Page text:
My rent (biggest expense) has gone up only $25/mo in the past ten years.  My cell phone bill has gone down 50% from five years ago (switched to a different provider).  Honestly, my expenses (other than what I've allowed due to lifestyle creep) haven't changed that much in the past decade.  Can I *really* expect them to be 1.75 times more in 2038?

Yes.  That could be perfectly reasonable.  Run some inflation calculators and back test. Or look up prices of comparable items from 1985 and see what they were.  (Tech items will not be "comparable")




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galliver

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Re: How to account for inflation, REALLY?
« Reply #3 on: January 02, 2018, 03:45:46 PM »
I think this makes more sense when you look at multiple decades...e.g. Watching mad men (set in 1960s NYC) and figuring out what Peggy's $25/week compensation would mean next to Pete's $75, etc. How much a loaf of bread or subway fare or a hamburger or a phone bill would cost then. Looking up worker pay statistics (min wage, median salary) for that time period.

Of course, past performance is no guarantee of future behavior...but the value of money has been falling for under a century, so I'd plan for it...

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Prairie Stash

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Re: How to account for inflation, REALLY?
« Reply #4 on: January 02, 2018, 04:02:30 PM »
When I started driving the price of gasoline was half of what it is now...a common illustration of inflation, heck when I was a kid a penny candy cost just that, now its a nickel. That does not mean the Average Inflation rate is the same as the inflation on gasoline, some things increase at different rates (education has been increasing faster than average for example).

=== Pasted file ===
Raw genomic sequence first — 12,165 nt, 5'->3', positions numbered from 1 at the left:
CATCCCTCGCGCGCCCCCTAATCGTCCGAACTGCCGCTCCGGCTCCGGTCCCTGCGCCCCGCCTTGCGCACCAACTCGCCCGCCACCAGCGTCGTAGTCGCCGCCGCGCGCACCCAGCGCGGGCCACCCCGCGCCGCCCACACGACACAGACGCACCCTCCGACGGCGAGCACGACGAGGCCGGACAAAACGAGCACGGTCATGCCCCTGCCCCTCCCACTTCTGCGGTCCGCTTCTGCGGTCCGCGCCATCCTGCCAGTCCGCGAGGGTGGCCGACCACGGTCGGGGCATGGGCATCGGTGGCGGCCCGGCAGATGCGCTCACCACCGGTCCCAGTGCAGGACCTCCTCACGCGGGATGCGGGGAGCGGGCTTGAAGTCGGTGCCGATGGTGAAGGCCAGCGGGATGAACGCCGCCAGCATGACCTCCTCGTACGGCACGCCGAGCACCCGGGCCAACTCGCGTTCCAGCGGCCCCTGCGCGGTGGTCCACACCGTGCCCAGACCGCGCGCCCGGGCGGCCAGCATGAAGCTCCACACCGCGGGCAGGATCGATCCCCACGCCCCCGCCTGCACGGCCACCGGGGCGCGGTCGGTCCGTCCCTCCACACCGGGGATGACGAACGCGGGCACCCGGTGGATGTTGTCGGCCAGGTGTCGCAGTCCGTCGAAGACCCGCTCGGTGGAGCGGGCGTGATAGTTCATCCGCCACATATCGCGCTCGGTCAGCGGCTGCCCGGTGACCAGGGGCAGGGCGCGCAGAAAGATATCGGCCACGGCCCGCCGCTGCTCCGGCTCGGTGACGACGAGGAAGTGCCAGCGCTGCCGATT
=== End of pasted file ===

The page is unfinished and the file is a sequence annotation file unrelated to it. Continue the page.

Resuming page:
Why estimate 3%, why not higher or lower? Its somewhat arbitrary when you forecast out too far, its like trying to predict annual stock returns for the next 20 years. The best you can do is remember that the market averaged 7% more than inflation, dividends and gains from 1950-2009, and remember that the market will also boost your savings over 20 years to help you achieve the $70k you may need.

For every doom and gloom market prediction its amazing how the very same people cling to the notion that inflation will be a constant while the market under performs. Just like we can't predict market returns with certainty, you can't predict inflation for the next 20 years (ask the groovy guys and gals from the 70's about inflation).



Jrr85

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Re: How to account for inflation, REALLY?
« Reply #5 on: January 02, 2018, 04:17:46 PM »
Say I want to retire 20 years from now, and I'd like to be able to spend 40k/year in "today's money."  (I currently rent, and that amount is sufficient today for buying pretty much whatever I want, within reason.  I will hopefully own a home in the future and won't be spending $9500/year in rent, so 40k will be an even more generous amount.)

If we're estimating 3% annual inflation, I'd be needing $70,140.24/year in 2038 money for the same lifestyle, right?